May I invite Members, after our rather earnest and intense deliberations of this evening, perhaps to smile and make the odd joke during this debate? I congratulate you, Mr. Deputy Speaker, and Madam Speaker and her team, for choosing this debate today, because in parliamentary time it is still 25 July, which is St. James's day, and ragwort, or senecio jacobaea, used to be called St. James's wort and was in full flower on this day--25 July.
As colleagues return to their constituencies this week, they will see a tall weed up to 3 ft high, with clusters of angry yellow flowers, growing everywhere. It can be seen on roadsides, on the verges, along railway tracks, on waste land, in hedgerows and in pasture land. I am amazed to have found out this week just how few colleagues know what ragwort is, and this ignorance extends to the media. A farmer told me at the weekend that the BBC, reporting on the impact of bypasses early this week, showed a field full of ragwort and described it as "a wildflower meadow".
Ragwort is in fact a vile and highly poisonous weed, causing more damage to animals in this country than all other poisonous plants put together. It is a biennial, producing a rosette in the spring of the first year, which flowers in July-August of the second year. Seeds can lie dormant for 20 years and each plant can produce 150,000 to 200,000 seeds, which travel in the wind for miles. These seeds land with a 70 per cent. germination rate. Ragwort will grow on the poorest land, and has increased dramatically in recent years.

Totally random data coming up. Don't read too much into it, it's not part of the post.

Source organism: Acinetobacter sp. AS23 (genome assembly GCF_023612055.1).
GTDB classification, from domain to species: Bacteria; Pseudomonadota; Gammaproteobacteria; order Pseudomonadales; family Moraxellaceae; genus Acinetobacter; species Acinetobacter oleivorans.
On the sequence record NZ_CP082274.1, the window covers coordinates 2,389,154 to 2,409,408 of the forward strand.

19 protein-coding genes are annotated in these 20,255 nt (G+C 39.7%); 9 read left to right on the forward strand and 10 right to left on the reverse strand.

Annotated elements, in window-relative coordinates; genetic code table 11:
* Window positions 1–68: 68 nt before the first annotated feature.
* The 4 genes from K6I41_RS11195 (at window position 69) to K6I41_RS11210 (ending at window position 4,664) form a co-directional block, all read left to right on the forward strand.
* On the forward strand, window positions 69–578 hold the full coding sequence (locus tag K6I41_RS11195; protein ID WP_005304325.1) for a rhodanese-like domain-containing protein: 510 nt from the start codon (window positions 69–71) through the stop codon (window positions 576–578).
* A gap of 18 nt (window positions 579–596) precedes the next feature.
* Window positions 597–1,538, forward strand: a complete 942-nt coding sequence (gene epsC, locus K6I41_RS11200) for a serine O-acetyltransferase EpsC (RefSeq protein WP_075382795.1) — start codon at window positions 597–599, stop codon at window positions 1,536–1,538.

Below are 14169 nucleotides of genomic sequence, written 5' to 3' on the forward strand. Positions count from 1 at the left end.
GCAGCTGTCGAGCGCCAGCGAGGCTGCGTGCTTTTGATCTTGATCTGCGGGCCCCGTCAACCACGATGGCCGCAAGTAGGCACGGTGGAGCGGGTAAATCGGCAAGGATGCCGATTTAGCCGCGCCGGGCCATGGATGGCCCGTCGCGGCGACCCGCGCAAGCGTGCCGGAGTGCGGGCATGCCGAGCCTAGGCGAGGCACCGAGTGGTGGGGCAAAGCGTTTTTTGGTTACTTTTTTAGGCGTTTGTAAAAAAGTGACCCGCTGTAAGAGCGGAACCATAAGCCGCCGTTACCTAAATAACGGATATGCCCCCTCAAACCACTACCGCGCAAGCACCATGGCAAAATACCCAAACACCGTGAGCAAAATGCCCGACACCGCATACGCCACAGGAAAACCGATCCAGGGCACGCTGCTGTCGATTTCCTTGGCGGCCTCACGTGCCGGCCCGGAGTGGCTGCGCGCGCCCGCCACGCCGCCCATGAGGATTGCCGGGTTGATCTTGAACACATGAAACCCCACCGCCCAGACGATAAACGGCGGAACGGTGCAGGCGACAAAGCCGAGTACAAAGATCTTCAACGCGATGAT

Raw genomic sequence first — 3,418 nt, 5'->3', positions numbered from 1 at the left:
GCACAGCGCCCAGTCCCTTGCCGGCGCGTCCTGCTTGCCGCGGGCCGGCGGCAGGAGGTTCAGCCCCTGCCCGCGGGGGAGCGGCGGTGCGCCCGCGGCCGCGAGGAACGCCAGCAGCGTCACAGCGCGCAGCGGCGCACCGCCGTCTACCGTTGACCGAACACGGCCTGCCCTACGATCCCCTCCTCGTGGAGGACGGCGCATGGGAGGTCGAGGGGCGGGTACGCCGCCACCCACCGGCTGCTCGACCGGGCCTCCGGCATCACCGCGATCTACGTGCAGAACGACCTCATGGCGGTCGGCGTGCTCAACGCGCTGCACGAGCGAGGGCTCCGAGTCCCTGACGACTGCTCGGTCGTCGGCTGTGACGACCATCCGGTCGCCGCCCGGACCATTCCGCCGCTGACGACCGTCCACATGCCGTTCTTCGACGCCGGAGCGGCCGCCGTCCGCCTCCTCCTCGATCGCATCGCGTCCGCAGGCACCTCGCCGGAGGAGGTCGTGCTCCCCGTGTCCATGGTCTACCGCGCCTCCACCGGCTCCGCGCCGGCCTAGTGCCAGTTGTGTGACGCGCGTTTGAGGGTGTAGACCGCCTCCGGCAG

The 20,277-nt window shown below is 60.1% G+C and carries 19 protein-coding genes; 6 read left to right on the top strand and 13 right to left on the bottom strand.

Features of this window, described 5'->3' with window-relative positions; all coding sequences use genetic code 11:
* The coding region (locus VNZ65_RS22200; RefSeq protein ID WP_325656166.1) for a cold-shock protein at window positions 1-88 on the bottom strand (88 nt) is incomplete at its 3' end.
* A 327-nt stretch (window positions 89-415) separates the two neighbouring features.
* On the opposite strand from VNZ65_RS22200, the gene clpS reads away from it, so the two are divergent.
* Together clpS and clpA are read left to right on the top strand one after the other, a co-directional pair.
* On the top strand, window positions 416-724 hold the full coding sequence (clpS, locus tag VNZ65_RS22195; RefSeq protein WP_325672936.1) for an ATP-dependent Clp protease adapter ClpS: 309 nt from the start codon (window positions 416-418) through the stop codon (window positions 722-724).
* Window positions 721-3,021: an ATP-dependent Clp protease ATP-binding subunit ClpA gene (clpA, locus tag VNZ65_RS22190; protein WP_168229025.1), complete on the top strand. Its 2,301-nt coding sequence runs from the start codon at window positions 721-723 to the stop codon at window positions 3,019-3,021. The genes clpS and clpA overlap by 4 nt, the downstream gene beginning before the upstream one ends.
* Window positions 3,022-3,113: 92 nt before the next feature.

Animals will normally not eat ragwort while it is growing if there is any alternative food. However, once it is cut and dried, as either hay or haylage, it becomes extremely difficult to detect, but it also becomes palatable to all farm animals. Ragwort contains pyrrolizidine alkaloids, the best known being jacobine, jacodine and jaconine. They are cumulative in effect and cause progressive liver failure.
As may have been seen in the Bars of the Palace of Westminster tonight, the liver has an amazing capacity to absorb punishment, but once 70 to 75 per cent. of the liver is damaged, it can no longer carry out its essential functions, in particular detoxification. Despite its large functional reserve, liver damage cannot be repaired, and only 2 lb of ragwort is enough to destroy 75 per cent. of the liver of a large animal such as a horse.
Symptoms of liver damage are yawning, weight loss, poor condition, sunburn and diarrhoea. They may occur within days. Staggerwort was another name for ragwort, as, in the later stages, it affected the brain, causing unco-ordinated movement and an abnormal gait. In some cases, animals may develop a mania, attacking any other animals or humans that approach. Death soon follows. That process can be rapid or can be drawn out over many agonising months.